With its grand opening months away, an upcoming South Side boutique hotel known as Sophy Hyde Park has released a new batch of renderings previewing the project’s unique, narrative-driven approach to design.
Located at the corner of 53rd Street and Dorchester Avenue, the development hopes to deliver site-specific boutique lodging to an underserved market while simultaneously embracing the area’s diverse mix of architecture and its rich intellectual legacy. No easy task.
“We didn’t want to mimic historic Hyde Park buildings by copying a specific style like Prairie School or Collegiate Gothic,” Greg Randall, principal at Chicago-based GREC Architects, told Curbed Chicago. “But we also didn’t want to land a spaceship on the corner. We tried to find a blend.”
Sophy’s exterior treatment is subtle when it comes to contextualism. The masonry facade uses Norman brick, reminiscent of the elongated blocks used by Frank Lloyd Wright on the nearby Frederick C. Robie House. The design also embraces more contemporary elements such as metal beams and casement windows, mirroring the “industrial chic” aesthetic common in Chicago’s West Loop.
The Sophy project derives its name from sophia—the Greek word for wisdom and knowledge which forms the root of philosophy. The choice is not only a reference to the South Side neighborhood’s major institutions such as the University of Chicago and the Museum of Science and Industry, but also a nod to some of the area’s most influential minds.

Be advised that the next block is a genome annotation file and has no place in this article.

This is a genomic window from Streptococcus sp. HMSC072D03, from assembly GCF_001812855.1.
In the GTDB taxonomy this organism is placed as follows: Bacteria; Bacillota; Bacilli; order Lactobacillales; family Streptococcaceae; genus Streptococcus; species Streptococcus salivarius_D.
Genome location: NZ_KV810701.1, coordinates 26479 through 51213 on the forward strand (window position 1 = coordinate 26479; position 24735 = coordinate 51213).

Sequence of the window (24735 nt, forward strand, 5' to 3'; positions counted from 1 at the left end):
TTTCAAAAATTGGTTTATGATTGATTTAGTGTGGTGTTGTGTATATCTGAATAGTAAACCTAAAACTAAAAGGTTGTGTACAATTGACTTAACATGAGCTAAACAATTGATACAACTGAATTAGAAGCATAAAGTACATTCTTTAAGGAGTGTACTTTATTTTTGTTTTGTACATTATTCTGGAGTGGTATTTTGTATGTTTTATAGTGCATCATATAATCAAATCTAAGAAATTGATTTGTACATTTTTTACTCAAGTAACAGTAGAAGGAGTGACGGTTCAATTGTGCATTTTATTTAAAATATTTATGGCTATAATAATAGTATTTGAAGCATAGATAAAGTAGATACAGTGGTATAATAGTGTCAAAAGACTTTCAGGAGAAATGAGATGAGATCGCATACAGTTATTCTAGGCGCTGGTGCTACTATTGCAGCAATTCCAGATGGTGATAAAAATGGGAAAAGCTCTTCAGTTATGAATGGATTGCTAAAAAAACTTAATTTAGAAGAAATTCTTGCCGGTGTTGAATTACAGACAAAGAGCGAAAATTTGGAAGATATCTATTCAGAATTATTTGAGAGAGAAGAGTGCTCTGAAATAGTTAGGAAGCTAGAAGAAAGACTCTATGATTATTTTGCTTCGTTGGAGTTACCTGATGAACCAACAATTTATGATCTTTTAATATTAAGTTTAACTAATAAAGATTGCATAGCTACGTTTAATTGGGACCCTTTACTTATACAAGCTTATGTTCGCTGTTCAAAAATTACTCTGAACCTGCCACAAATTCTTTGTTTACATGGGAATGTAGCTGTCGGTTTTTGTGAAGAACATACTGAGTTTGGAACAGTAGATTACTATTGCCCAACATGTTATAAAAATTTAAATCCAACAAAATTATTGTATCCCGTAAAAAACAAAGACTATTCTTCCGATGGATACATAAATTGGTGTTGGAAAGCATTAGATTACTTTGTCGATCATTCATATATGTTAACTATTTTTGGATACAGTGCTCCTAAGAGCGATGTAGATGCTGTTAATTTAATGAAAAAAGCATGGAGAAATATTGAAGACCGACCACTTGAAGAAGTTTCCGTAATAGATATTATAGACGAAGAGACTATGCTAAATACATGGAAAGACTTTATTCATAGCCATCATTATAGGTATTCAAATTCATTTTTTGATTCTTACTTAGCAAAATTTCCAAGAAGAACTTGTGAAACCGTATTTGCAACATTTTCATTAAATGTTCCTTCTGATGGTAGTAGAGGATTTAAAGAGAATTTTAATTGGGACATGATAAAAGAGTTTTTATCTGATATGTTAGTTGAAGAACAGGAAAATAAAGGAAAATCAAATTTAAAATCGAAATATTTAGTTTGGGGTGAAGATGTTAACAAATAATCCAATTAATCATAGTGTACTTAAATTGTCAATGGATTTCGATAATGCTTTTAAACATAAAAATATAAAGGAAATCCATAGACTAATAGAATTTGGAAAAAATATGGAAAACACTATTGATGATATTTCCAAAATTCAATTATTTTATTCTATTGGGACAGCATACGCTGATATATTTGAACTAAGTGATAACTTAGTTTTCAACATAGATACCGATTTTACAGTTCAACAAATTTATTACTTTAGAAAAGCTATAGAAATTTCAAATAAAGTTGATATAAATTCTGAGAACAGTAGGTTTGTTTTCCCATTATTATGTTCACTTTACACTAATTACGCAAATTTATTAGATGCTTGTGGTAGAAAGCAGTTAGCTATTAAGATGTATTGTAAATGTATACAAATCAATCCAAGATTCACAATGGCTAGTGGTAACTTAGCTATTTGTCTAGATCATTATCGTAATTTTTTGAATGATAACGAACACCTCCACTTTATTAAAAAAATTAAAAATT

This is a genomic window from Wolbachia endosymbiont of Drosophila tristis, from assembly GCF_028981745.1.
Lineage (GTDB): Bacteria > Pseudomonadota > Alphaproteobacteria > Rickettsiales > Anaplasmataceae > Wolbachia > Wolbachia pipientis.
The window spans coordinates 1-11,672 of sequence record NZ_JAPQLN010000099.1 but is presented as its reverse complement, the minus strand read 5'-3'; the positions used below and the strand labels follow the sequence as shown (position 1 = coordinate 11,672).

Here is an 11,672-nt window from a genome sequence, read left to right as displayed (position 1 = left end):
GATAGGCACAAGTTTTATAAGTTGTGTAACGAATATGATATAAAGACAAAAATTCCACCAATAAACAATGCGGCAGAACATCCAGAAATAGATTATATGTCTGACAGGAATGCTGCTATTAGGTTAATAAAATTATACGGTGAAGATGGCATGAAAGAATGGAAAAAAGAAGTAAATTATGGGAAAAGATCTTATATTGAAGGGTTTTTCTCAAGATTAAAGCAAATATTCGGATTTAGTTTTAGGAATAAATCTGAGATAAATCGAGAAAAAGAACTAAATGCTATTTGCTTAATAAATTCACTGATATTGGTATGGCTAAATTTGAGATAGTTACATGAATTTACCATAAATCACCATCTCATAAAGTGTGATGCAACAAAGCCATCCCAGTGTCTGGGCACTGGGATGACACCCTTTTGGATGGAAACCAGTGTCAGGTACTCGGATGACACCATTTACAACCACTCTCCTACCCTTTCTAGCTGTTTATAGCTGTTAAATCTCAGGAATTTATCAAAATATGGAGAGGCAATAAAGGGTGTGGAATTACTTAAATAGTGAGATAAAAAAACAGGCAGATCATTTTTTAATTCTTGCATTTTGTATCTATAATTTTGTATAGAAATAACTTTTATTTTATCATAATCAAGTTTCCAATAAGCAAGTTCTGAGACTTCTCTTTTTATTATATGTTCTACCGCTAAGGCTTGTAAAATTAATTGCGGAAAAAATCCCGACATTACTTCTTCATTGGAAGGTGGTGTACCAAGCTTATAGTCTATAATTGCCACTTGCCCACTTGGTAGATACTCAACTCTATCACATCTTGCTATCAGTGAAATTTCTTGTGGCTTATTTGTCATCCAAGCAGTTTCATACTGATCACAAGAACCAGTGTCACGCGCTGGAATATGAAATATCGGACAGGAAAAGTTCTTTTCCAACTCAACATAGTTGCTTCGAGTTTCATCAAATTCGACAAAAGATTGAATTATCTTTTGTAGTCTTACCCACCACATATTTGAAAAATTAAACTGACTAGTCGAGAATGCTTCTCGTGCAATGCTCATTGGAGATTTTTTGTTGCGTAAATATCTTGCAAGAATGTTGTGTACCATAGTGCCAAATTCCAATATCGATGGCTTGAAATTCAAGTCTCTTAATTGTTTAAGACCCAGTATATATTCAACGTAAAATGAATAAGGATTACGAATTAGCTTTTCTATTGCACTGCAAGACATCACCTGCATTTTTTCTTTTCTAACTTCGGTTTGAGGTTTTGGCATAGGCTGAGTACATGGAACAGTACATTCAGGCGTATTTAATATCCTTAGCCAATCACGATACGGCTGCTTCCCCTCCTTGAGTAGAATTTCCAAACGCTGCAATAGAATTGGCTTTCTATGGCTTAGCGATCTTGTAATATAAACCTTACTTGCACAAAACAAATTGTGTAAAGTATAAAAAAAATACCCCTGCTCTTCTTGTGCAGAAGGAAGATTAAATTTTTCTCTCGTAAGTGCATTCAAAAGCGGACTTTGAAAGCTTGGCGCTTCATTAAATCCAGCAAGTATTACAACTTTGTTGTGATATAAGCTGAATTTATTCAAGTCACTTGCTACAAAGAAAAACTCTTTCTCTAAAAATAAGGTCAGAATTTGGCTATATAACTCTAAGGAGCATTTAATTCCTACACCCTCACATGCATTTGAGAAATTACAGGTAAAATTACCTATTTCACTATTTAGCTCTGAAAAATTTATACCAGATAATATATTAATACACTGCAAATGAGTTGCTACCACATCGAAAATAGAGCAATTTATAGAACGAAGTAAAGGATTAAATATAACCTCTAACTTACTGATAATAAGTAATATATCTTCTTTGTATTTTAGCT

This ethos is seen in Sophy’s interior design that embodies the lives and work of three notable South Side residents. Though aspects of the decorative storytelling may not necessarily be evident to casual observers, the result is well thought-out and anything but cookie-cutter in appearance.
Designed by New York-based hospitality specialists Stonehill Taylor, the hotel’s lobby and lounge draws its inspiration from famed singer and “Queen of Gospel” Mahalia Jackson. The ground-floor space features a soft color palette, a 15-foot-long double sided fireplace, and a 1,000-pound freeform chandelier.
The hotel’s corner bar reflects the story of Nobel Prize physicist and atomic pioneer Enrico Fermi. The room’s geometric motifs are a nod to mathematics, while its cocktail menu draws a loose parallel to chemistry.
A yet-to-be-named literary-focused restaurant finds its muse in distinguished 20th century novelist Saul Bellow. Decorated with oversized book covers, the space features built-in bookshelves between its booths and a private dining area partitioned by a movable wall.
The dining room will be joined by a less formal outdoor space to the west. “We think of this area as a sanctuary,” explained Randall. “It’s a callback to an older time when people would leave the bustle of Chicago and actually vacation in Hyde Park.”
The localized approach also extends to Sophy’s 98 guest rooms which are furnished with hardwood floors, abstract art by Chicago painter Joey Korom, and record players with music by neighborhood musicians.
All of this adds up to an experience that hopes to be both comfortable as well as intellectually challenging and stimulating for its guests. “We think Sophy will appeal to curious travelers seeking a culture and a richness that they may not find at a downtown hotel,” added Randall.
With demand for lodging only expected to grow as the Obama Presidential Center heads to Jackson Park, the area could see more projects like Sophy. The University of Chicago is already planning its own neighborhood-influenced boutique hotel at the corner of 60th Street and Dorchester Avenue.
Under construction since early 2017, Sophy Hyde Park is on track to open this summer. The seven-story building is a joint venture between the Olympia Companies and SMART Hotels.